Screen Shot 2014-02-24 at 3.23.22 PM

With rock superstar husband Chris Weidner in tow, they hit the road on a 5 month round the world tour to climb every day like it was their last.  As a result, Heather has been living a life in reverse.

“Life is short and fragile, go out and get it now.”

Music by – VVV


  • Posted on January 26, 2014

Marmot’s Lead Now Tour – Stop 6 – India

India marks stop #6 of Marmot‘s Lead Now Tour, a global tour to inspire people through rock climbing and raise $10,000 a month for twelve different non-profit organizations.

6 months deep into our trip, we found a new rhythm in India during the month of December. With 5am daily wakeup calls to work India’s hardest sport climb before sunrise, Paige Claassen and 2 of India’s strongest climbers – Tuhin Satarkar and Sandeep Kumar Maity – navigate not only heat but the cultural barriers of a country deeply rooted in tradition. In a culture where women are expected to keep the home, dress conservatively, and live under the guidance of men, a woman climbing Ganesh (5.14a/8b+) is an unexpected event. Follow the Lead Now team deeper into the struggles of women in India as Ruchira Gupta, Emmy winning founder of Apne Aap Women Worldwide, describes her work to end sex trafficking and forced prostitution in India, and encourage the hope, empowerment, and shared courage of women around the world.

To support Lead Now’s $10,000 fundraising goal for the Apne Aap Women Worldwide, visit www.crowdrise.com/leadnowtourindia

I put together a collection of my favorite shots from our time in India along with some descriptions of our experiences there.  Have a look:


We arrived in Delhi, India to work directly with Apne Aap Women’s Worldwide.  We toured the city and got to see some sites like this old tomb.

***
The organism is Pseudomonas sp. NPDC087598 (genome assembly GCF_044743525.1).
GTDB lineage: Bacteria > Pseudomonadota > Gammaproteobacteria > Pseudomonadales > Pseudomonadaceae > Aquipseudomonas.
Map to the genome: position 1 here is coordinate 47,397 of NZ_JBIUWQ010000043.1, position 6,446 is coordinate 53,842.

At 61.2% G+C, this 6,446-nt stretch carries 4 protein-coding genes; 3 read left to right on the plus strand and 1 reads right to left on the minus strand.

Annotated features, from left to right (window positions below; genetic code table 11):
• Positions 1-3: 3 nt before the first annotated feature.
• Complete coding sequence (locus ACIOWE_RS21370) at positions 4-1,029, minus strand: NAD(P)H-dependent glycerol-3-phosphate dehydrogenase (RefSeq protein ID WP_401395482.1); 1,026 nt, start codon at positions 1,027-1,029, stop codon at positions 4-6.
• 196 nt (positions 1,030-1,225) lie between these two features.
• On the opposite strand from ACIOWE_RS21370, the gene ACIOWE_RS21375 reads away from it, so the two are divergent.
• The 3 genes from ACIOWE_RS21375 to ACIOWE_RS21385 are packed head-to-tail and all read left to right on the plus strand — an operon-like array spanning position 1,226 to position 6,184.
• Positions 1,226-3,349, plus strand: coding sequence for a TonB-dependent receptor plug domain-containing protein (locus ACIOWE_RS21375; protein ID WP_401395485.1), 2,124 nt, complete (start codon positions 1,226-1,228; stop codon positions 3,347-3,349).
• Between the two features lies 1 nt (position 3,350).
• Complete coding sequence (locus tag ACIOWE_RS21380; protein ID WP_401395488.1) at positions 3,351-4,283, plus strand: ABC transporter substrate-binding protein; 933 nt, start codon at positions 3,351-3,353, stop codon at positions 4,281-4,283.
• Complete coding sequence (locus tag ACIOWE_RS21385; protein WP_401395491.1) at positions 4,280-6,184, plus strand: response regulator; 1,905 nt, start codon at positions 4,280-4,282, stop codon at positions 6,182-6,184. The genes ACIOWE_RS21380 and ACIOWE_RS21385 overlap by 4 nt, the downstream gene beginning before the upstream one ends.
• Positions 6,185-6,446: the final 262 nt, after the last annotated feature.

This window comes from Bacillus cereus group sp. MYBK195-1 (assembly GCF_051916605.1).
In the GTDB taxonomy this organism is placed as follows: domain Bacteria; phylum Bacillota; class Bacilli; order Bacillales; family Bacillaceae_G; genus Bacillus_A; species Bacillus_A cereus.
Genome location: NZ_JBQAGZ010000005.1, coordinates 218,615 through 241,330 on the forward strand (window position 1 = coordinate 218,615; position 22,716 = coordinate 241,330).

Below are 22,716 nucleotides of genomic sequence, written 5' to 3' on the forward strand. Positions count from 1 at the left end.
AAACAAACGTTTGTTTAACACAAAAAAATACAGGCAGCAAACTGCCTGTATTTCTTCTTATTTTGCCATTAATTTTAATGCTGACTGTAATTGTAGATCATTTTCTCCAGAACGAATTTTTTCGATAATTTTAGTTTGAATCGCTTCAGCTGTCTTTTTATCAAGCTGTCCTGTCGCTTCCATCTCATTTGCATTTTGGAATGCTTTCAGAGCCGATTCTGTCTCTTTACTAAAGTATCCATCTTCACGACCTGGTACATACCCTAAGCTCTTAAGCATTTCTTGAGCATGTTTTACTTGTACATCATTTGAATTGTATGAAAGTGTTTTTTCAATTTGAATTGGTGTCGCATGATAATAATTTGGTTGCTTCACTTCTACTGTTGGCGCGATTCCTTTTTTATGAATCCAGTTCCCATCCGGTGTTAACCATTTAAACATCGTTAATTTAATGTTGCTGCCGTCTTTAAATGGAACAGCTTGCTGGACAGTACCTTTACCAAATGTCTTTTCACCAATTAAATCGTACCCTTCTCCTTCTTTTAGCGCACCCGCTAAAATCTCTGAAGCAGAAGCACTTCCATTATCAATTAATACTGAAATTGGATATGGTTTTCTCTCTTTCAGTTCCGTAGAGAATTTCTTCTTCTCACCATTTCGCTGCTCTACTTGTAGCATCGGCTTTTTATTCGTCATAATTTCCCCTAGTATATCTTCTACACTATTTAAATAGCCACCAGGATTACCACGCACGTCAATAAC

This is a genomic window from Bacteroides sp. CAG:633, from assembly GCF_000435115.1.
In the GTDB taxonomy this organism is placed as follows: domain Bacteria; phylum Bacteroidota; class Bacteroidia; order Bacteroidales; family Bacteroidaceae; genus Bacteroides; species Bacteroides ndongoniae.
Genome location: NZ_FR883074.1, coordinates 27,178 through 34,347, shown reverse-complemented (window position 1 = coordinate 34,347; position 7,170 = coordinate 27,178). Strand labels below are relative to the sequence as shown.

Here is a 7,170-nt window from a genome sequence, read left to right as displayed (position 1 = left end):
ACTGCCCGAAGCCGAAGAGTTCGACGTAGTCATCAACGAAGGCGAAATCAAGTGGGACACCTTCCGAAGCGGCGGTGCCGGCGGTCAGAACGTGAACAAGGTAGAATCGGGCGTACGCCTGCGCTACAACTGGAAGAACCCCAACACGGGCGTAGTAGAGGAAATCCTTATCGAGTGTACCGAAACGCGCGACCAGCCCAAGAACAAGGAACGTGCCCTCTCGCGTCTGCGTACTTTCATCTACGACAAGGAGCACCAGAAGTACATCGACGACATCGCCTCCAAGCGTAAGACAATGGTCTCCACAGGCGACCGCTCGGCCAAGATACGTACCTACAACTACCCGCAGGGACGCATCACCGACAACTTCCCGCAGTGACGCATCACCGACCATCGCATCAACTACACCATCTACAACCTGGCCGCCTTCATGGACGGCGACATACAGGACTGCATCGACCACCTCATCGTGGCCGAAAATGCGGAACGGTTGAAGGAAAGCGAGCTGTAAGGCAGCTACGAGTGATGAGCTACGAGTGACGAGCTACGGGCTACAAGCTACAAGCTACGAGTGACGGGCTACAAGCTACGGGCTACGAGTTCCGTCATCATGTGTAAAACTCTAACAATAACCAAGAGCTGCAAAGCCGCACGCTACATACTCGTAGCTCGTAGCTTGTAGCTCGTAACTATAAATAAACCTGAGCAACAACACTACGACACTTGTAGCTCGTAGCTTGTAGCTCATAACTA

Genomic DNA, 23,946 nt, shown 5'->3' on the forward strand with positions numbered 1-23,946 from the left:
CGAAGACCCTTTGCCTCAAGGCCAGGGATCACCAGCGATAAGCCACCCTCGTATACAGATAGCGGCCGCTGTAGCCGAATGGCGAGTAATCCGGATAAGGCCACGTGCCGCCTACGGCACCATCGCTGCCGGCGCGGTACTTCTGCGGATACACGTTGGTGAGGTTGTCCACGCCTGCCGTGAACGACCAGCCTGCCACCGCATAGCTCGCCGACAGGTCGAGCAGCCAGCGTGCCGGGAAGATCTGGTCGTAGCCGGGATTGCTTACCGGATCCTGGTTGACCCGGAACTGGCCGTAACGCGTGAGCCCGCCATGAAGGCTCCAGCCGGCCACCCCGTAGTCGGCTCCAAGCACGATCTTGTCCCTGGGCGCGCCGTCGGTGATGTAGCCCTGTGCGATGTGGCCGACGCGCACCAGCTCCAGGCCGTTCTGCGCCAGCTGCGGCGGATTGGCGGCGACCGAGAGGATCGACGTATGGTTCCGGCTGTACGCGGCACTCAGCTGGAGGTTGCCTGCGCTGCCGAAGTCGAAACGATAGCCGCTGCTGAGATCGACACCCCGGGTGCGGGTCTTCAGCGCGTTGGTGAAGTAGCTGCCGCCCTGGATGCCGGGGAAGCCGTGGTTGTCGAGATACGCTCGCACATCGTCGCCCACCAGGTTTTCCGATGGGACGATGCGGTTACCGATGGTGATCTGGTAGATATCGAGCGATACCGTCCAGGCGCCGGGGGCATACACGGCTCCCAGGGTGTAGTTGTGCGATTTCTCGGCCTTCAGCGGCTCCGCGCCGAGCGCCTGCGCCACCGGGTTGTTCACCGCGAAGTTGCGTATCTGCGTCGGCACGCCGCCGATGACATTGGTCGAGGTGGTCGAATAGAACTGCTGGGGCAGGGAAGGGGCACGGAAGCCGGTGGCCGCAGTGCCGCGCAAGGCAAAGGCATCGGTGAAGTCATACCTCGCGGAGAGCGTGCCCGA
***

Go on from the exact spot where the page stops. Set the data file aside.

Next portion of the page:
We also checked out the world famous Humayun’s Tomb in downtown Delhi.



Delhi is covered with intricate power line chaos.


Rush hour rickshaw ride!




We arrived in our home for the next 2 weeks, Badami.  The kids in this town were absolutely beautiful.  Always smiling, playing, and willing to have their pictures taken.


The view from the Badami Caves.


Celebration lassis in Badami, post Ganesh send!



We encountered a terrifying bees nest.  We heard that these bees cover your body and enter into your eyes, ears, nose and mouth and suffocate you.  We also heard that there was a nest this size on Ganesh a few years ago.  Glad we didn’t encounter that on our trip!


Paige working on a nice line called “Badami Killer”.


Laundry day in an algae filled lake.















This downtown Badami market was the place to be on Tuesday evenings!


Hundreds of dogs roamed the streets here.  Most were branded like this one.






Our India crew.  Sandeep, Tuhin, and Paige.



Paige ticking India’s hardest route, Ganesh (8b+).





  • Posted on January 15, 2014


Louder Than Eleven is proud to present our 2013 reel. We tell stories about people doing what they love no matter what it takes and sharing our passion for the outdoors through our movies. Whether it’s producing live events, documenting world travel, or creating editorial video for the outdoor industry, Louder Than Eleven wants you to come away inspired. We hope you enjoy!

Music – Morris Cowan “The Grove”